Implications of Asset Building in Schools
Every school employee is an educator. The support system for students encompasses all personnel who have direct and indirect contact with students. Here are some of the implications of an asset-building approach for different people within schools.
FOR SCHOOL BOARDS
- Make asset building a focus in schools and the community.
- Keep student needs center stage in all school decisions and provide opportunity for their voices to be heard.
- Talk to and get to know students in your district.
- Communicate with stakeholders about the role of asset-building in the schools.
- Examine all school policies and practices to see whether they contribute to all students’ success and healthy development.
- Allocate resources (staff, time, money) to support asset building strategies.
FOR PRINCIPALS AND OTHER ADMINISTRATORS
- Express interest in and care for all students.
- Empower all stakeholders to give of their time, talent, and creative potential to make good things happen in the lives of children and youth.
- Welcome and encourage innovation that benefits students and staff.
- Celebrate progress toward the vision and goals.
- Foster a positive, healthy school climate for faculty, staff, and students.
- Work with faculty and staff to shape policies on scheduling, grade configurations, building transitions, discipline, assessment and reporting practices, partnerships with parents, and similar issues so that they are consistent with asset building.
- Provide in-service opportunities to enhance staff members’ skills in asset building strategies.
- Monitor students’ developmental assets and progress in building assets.
FOR TEACHERS AND PARAPROFESSIONALS
- Express interest in and care for students.
- Develop lesson plans that integrate content, skills building, and personal responsibility for self and toward others.
- Create a positive learning climate where students feel challenged and supported.
- Work in teaching teams to explore alternatives, develop community, and focus on how best to teach students.
- Involve students in classroom and school decision making.
- Respect and teach to a variety of learning styles.
- Treat faculty, staff, and students with respect and courtesy.
- Take time to thank teachers, support staff, and others for their role.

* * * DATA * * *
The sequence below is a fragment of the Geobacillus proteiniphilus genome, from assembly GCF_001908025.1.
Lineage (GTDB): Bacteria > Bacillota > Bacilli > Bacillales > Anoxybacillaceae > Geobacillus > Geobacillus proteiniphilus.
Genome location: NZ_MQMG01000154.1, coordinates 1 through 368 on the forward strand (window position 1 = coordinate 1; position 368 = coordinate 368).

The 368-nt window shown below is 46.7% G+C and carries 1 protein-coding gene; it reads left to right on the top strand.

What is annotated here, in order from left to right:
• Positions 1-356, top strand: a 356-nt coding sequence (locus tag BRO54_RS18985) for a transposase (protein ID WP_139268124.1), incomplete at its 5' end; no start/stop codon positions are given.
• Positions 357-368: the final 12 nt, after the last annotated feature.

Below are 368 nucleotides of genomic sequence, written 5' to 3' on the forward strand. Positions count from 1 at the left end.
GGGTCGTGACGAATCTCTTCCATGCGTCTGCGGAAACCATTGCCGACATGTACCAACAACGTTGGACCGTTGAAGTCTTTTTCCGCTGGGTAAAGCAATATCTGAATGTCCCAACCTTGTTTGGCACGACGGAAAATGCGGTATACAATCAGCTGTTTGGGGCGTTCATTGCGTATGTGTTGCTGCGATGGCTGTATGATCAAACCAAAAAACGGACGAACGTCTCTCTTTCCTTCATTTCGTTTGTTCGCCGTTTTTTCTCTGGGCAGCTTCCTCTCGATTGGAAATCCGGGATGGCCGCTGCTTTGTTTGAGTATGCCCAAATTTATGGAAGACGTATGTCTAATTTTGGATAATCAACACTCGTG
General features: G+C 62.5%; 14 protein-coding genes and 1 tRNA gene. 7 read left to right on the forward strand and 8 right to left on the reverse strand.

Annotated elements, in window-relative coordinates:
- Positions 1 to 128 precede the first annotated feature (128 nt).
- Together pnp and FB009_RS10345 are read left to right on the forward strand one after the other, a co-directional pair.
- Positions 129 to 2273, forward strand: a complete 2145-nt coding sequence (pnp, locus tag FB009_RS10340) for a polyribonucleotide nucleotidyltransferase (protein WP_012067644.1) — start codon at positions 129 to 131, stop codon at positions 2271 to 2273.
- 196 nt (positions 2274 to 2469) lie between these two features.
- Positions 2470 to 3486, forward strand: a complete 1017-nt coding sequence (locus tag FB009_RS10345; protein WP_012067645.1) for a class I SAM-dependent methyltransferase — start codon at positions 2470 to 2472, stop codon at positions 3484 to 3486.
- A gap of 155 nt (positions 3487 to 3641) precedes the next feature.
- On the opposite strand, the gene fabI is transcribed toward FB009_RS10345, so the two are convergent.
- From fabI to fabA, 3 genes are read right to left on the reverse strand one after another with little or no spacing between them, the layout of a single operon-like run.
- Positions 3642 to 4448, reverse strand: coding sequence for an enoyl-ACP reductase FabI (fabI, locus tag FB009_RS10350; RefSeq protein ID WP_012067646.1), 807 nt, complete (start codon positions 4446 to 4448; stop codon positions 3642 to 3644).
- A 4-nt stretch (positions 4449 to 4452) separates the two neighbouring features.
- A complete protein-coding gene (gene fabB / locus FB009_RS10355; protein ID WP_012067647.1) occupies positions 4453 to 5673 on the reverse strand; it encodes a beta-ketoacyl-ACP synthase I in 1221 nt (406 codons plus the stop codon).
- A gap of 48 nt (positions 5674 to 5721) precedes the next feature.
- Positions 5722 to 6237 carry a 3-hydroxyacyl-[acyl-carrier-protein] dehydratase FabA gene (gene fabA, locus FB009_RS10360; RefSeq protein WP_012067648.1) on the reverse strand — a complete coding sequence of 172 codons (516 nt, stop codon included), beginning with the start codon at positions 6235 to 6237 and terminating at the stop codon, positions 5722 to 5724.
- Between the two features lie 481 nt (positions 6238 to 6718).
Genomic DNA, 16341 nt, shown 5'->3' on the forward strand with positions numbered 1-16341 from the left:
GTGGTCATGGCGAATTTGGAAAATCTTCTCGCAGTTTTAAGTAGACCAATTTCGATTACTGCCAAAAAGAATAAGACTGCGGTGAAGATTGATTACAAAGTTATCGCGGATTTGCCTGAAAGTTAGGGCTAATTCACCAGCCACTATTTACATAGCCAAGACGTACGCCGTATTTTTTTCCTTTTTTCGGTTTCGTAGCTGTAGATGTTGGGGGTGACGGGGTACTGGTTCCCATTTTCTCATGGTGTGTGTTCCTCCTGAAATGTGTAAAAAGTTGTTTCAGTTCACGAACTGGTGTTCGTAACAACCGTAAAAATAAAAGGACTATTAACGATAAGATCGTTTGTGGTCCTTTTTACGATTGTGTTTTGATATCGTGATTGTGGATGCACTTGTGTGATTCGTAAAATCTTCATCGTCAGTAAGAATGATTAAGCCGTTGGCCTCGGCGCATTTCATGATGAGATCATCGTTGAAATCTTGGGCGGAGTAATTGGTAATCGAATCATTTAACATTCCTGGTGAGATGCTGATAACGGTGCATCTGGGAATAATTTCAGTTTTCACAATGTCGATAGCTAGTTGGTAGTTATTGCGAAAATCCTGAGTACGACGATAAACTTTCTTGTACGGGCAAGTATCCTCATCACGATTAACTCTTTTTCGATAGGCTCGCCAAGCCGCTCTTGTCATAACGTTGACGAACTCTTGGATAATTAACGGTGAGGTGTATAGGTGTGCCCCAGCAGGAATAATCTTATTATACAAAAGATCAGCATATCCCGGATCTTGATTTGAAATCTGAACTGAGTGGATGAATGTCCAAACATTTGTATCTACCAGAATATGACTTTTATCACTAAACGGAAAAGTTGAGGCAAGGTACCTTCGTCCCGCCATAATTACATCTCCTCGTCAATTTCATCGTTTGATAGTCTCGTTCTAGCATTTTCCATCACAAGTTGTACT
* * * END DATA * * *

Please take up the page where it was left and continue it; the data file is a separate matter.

- Participate in activities that build your own assets.
- Get involved in programs (such as peer-helping) that seek to build assets for other students.
FOR STUDENT ASSISTANCE STAFF
(Social workers, counselors, coaches, librarians, school nurses, etc.)
- Create an open-door policy with youth; let them know you are available when they have a question or need to talk.
- Encourage youth to think about the many different ways they learn now and how they can continue their education after high school.
- Know and understand the school’s asset-building mission and integrate the vision into your own work with young people.
- Take time to talk to and get to know the young people you work with.
FOR SUPPORT STAFF
(Custodians, secretaries, bus drivers, food service staff, etc.)
- Create an environment of caring within your own sphere of influence.
- Express interest in and care for students with whom you interact both formally and informally.
- Identify and celebrate ways your work contributes to asset building.
- Compliment young people when you see positive behavior in the school and intervene when you see negative behavior.
FOR PARENTS AND OTHER COMMUNITY MEMBERS
- Advocate for school policies and practices that undergird developmental assets.
- Play an active role in your own child’s learning all the way through high school.
- Get involved in school reform and improvement efforts.
- Participate in school activities as an observer, advocate, or volunteer.
- Take an active interest in the healthy development of your friends’ children and your child’s friends.
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